Looking through the family photo album while listening to Mozart's Requiem, Alvaro recalls his childhood in Barcelona, subject to an almost sado-masochistic Catholicism, his family's flight to France during the Civil War and return under Franco, and his early stirrings of revolt. Attending the funeral of one of his university lecturers, he is reminded of life as a student a dozen years earlier, being introduced to sex, riotous living and politics. And, visiting the site where his father was killed at the outbreak of the Civil War, he looks back to an earlier massacre of peasants and social tensions — which he had researched on a previous visit, when an attempt to make a documentary led to a run-in with the Civil Guard.
The travails of Alvaro's friend Antonio, released from prison and on parole in his native village on the Andalusian coast, are contrasted with Alvaro's life in France, where radicals are more interested in Algeria and Vietnam than Spain; this is interspersed with police surveillance reports. And the self-absorbed world of Spanish exiles in Paris and around Europe is described in parallel with a stillborn attempt by students to stage a demonstration in Barcelona.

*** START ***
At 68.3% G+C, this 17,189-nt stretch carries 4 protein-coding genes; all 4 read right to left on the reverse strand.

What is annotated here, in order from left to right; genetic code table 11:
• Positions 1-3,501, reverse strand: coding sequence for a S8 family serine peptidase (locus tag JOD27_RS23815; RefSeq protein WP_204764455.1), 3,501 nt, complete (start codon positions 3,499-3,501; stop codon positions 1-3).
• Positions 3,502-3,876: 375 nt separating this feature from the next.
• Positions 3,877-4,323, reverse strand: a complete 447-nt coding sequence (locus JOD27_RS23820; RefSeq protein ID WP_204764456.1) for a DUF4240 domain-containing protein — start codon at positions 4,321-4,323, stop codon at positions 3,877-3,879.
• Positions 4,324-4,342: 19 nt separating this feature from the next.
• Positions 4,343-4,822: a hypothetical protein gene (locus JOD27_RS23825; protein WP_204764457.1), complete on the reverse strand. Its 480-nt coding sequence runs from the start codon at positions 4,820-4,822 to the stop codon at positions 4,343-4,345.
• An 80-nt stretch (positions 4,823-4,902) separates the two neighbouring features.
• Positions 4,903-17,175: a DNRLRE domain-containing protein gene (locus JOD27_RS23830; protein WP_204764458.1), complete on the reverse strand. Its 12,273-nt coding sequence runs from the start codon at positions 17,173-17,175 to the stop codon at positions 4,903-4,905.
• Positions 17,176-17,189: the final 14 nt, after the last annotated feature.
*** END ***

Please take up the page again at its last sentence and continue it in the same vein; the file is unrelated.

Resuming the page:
Looking through an atlas with his wife Dolores, Alvaro remembers key events and locations in their life: a romantic meeting in Paris (and a contrasting passion of their landlady), an abortion in Switzerland, Venice in winter, and other periods of disillusionment. Alvaro's discovery of Andalusia is interspersed with the stories of poor workers and peasants, told in an "oral history" format. And, visiting a prison overlooking Barcelona that has been turned into a tourist destination, Alvaro looks back over his family's connections with Cuba and slavery.
The fractured and discontinuous structure extends down to smaller scales, sometimes down to the level of individual words. There are also long sections, including the opening three pages, which are entirely without punctuation or which use white-space as an alternative. This is more intimidating than difficult, however, and Marks of Identity is not hard to read once one becomes accustomed to it. The focus on an individual keeps it together, while individual sections and sub-stories provide narrative drive.
Marks of Identity is an exploration of the rifts and dislocations of Spanish society in the quarter-century following the civil war, through the life of an individual torn between Spain and exile and haunted by his family history. Combining political repression with economic growth and burgeoning tourism from an open Europe, Franco's Spain now seems very distant. If Marks of Identity has not commanded a wide audience in translation, that may be less because of its structure and style than because of its historical specificity and the context it assumes.